In January 2013, the CDC found a new illness that was associated with IV use of Opana. The discovery of this illness centered in Tennessee where abuse of the drug was fairly high, and individuals who were suffering from it reported using Opana ER, which is meant for oral ingestion, intravenously. The illness was not simply a symptom of long term Opana abuse, but rather was also one of the short-term effects of Opana, that could occur after only a few usages.
People who were suffering from this new illness showed symptoms similar to Thrombotic Thrombocytopenic Purpura, which is a rare blood disorder, where microscopic blood clots form in small blood vessels throughout the body. While this is treatable through blood transfusions, it can be tremendously dangerous and cause damage to organs like the kidney, brain and heart.
Going along with this, it was reported in 2015 that there was an outbreak of HIV among IV Opana users in Indiana. While HIV is a risk that comes along with any intravenous drug usage, the situation got so bad in Indiana that state officials had to step in and create an emergency action plan in order to contend with the public health crisis occurring. Often times individuals do not begin using Opana intravenously, but when they do, HIV is one of the unintended side effects and dangers that they may have to contend with.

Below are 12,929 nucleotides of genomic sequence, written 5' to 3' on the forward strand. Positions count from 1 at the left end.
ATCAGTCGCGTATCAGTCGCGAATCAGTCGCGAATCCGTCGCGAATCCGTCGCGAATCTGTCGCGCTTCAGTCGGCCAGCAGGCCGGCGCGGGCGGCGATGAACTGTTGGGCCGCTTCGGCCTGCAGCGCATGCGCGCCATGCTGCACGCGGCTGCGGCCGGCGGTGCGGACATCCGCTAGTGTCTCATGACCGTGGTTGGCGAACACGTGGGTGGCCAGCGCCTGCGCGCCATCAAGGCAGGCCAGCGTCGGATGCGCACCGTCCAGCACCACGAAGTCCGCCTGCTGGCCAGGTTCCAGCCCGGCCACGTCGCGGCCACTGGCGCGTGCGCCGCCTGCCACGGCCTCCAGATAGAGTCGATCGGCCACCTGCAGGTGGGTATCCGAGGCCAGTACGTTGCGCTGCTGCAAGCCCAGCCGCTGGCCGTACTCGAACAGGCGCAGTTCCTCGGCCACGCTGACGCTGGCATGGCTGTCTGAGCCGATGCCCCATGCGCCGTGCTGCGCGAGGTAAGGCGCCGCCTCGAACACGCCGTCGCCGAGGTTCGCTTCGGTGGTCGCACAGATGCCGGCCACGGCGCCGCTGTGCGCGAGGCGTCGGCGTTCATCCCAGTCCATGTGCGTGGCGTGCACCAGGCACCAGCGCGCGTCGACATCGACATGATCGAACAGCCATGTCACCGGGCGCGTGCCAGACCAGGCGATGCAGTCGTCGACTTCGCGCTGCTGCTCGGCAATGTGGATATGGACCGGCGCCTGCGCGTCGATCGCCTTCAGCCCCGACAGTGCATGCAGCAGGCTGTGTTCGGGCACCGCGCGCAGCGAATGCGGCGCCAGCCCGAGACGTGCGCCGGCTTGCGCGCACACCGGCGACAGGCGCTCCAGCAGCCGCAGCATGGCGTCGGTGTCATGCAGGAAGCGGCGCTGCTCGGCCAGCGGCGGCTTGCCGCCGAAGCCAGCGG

Some of the other short term effects of Opana include:
Understanding and being able to spot these short term effects of Opana is important for an individual who believes that their loved one is abusing the drug. It is sometimes difficult to come to the conclusion that a loved one may be abusing drugs, but by objectively looking at the short term effects of Opana listed above, you will be better able to help your loved one in the long term.
If you are prescribed Opana and you are taking the drug as prescribed under the watchful eye of a medical professional, then the best way to contend with the short term effects are by working with your doctor and keeping them informed about what is currently going on with you. However, if you are not taking the drug as prescribed and you are using it recreationally or in a way that is likely to produce addiction, then you should seek immediate professional help for this.